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Renault's Level 4 miniBus to demo at French tennis championship.

Renault to Demo Driverless MiniBus at Roland Garros

Automaker sees near-term commercial viability of higher-level autonomous tech for public transport but not yet for private passenger cars.

Renault says it will launch a Level 4 autonomous vehicle targeting public transport while adding that it sees private vehicles being better served by advanced driver-assistance systems.

The French automaker group will team up with automated driving mini-bus specialist WeRide in a bid to enter a new commercial market with an electric, autonomous and pre-equipped ‘miniBus’ platform that plans to host various automation solutions from specialist operators. Renault plans to demonstrate its new vehicle at the Roland-Garros 2024 tennis tournament at the end of this month.

From 11 a.m. to 7 p.m., May 26 to June 9, this experimental service will take passengers from a car park located on the outskirts of the Bois-de-Boulogne to the Roland-Garros stadium. At the end of the matches it will go from Roland-Garros to the Place de la Porte d'Auteuil or back to the car park.

In spelling out its autonomous vehicle strategy, Renault, which already offers Level 2 automated driving capabilities in some premium products, does not currently see a case to advance beyond that level. In a statement, it points out that: “There is a significant technological complexity gap between level L2 automation and level L3 autonomy, because the vehicle must be able to operate safely in complex environments with limited driver supervision. At this stage, the induced cost to be borne by customers, in relation to the driving benefits, would make demand insufficient or even anecdotal.”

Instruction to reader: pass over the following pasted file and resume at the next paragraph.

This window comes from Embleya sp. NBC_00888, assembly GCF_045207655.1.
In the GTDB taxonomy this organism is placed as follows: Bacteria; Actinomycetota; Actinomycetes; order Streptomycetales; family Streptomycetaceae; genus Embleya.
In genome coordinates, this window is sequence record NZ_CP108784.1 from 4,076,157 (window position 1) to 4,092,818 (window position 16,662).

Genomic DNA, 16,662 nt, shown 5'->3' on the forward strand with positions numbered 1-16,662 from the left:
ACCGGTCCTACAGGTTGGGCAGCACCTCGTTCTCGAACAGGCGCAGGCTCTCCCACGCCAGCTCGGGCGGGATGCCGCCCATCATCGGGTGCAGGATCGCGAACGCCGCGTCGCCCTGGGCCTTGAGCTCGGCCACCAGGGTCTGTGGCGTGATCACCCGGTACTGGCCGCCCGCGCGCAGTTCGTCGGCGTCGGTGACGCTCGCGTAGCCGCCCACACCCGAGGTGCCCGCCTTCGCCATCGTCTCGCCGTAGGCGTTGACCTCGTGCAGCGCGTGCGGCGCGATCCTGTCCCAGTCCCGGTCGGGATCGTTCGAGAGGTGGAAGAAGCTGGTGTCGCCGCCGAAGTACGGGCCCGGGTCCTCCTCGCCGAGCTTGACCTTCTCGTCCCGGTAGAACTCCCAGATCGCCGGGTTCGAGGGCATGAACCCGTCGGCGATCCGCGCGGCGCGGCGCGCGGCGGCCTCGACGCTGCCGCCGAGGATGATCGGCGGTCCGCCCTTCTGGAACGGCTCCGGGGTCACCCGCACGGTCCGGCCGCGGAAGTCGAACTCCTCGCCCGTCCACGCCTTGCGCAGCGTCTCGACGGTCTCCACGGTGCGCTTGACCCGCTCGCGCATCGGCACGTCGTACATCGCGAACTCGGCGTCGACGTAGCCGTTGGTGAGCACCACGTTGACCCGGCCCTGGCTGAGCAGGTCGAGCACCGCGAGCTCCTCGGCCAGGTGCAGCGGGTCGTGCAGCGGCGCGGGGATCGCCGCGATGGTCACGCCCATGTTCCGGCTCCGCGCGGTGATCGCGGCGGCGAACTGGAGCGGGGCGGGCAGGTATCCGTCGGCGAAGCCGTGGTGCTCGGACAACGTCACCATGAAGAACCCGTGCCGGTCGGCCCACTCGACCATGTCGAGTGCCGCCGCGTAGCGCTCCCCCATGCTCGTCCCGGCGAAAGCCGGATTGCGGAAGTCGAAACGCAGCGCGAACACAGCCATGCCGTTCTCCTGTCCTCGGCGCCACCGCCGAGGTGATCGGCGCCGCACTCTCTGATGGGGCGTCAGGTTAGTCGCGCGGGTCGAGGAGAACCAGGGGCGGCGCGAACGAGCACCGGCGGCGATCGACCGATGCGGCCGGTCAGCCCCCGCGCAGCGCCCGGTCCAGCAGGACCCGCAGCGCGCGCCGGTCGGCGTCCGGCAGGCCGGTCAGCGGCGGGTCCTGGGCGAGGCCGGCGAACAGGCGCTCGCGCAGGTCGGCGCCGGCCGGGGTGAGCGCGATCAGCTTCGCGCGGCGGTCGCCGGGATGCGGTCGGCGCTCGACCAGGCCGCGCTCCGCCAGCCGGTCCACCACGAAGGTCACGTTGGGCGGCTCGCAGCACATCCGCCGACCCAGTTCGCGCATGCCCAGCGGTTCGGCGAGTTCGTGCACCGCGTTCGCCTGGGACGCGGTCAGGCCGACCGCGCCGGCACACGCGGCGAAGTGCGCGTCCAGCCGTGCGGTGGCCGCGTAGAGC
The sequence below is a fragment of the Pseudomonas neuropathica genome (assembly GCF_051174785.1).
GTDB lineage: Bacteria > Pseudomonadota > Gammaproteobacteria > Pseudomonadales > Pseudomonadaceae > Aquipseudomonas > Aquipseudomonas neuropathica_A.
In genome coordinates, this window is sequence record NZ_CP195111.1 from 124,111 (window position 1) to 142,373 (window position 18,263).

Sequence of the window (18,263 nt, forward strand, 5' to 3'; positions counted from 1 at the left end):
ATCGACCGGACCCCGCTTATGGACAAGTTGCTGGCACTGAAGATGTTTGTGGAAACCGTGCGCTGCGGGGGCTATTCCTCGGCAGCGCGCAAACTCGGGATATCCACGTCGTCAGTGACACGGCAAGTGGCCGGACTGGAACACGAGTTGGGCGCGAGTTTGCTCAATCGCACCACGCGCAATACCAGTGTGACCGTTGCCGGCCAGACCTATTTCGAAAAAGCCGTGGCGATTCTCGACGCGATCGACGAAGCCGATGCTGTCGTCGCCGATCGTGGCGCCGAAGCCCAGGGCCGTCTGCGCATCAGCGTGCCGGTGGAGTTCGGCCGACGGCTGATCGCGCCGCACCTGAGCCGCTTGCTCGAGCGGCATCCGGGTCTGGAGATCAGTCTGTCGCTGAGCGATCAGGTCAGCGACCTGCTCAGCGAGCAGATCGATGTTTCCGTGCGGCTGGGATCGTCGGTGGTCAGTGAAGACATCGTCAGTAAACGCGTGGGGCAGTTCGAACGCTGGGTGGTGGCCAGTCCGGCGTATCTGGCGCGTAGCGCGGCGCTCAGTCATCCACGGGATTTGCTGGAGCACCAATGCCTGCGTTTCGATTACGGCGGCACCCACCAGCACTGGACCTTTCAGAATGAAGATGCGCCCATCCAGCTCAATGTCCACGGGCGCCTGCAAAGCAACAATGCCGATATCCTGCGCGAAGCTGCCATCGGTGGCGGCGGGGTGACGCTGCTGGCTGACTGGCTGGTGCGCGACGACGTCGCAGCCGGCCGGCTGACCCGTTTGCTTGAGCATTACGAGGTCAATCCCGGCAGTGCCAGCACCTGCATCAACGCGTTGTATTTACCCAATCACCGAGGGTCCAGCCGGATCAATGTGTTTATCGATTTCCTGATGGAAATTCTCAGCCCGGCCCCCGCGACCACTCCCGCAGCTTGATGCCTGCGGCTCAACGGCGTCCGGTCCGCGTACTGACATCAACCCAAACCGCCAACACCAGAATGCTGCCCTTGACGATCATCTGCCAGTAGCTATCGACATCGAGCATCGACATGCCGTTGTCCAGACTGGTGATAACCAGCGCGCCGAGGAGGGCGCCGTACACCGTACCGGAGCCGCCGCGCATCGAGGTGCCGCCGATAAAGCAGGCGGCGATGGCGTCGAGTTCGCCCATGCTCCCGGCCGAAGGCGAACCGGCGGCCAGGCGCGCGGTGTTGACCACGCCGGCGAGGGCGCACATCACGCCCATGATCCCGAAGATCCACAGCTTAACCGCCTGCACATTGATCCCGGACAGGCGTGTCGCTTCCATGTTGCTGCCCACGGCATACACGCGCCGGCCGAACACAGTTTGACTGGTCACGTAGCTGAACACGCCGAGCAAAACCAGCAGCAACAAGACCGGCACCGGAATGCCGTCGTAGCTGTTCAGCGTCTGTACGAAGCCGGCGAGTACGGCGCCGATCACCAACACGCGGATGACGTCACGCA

However, providing public transport with higher levels of automated driving functions, supported by cooperation from city authorities and regulations, can make sense. Renault sees the commercial potential of offering autonomous vehicles, with estimated annual requirements expected to reach several thousand miniBuses over the next few years.

That’s because, in Europe, more than 400 major cities are expected to move toward becoming low-emission zones while still having to ensure the mobility of residents. To this end, the automaker will deploy a fleet of automated electric mini-buses integrated into the public transportation network of Chateauroux Metropole, France, from 2026.

Gilles Le Borgne, CTO Renault Group, says: “Renault Group is moving forward to implement its autonomous vehicle strategy. As a result, thanks to our experiments and our partners, the best in their fields, we will be in a position, well before the end of this decade, to propose a highly relevant range of autonomous, low-carbon miniBuses to meet the growing needs of the regions.” 

TAGS: Vehicles
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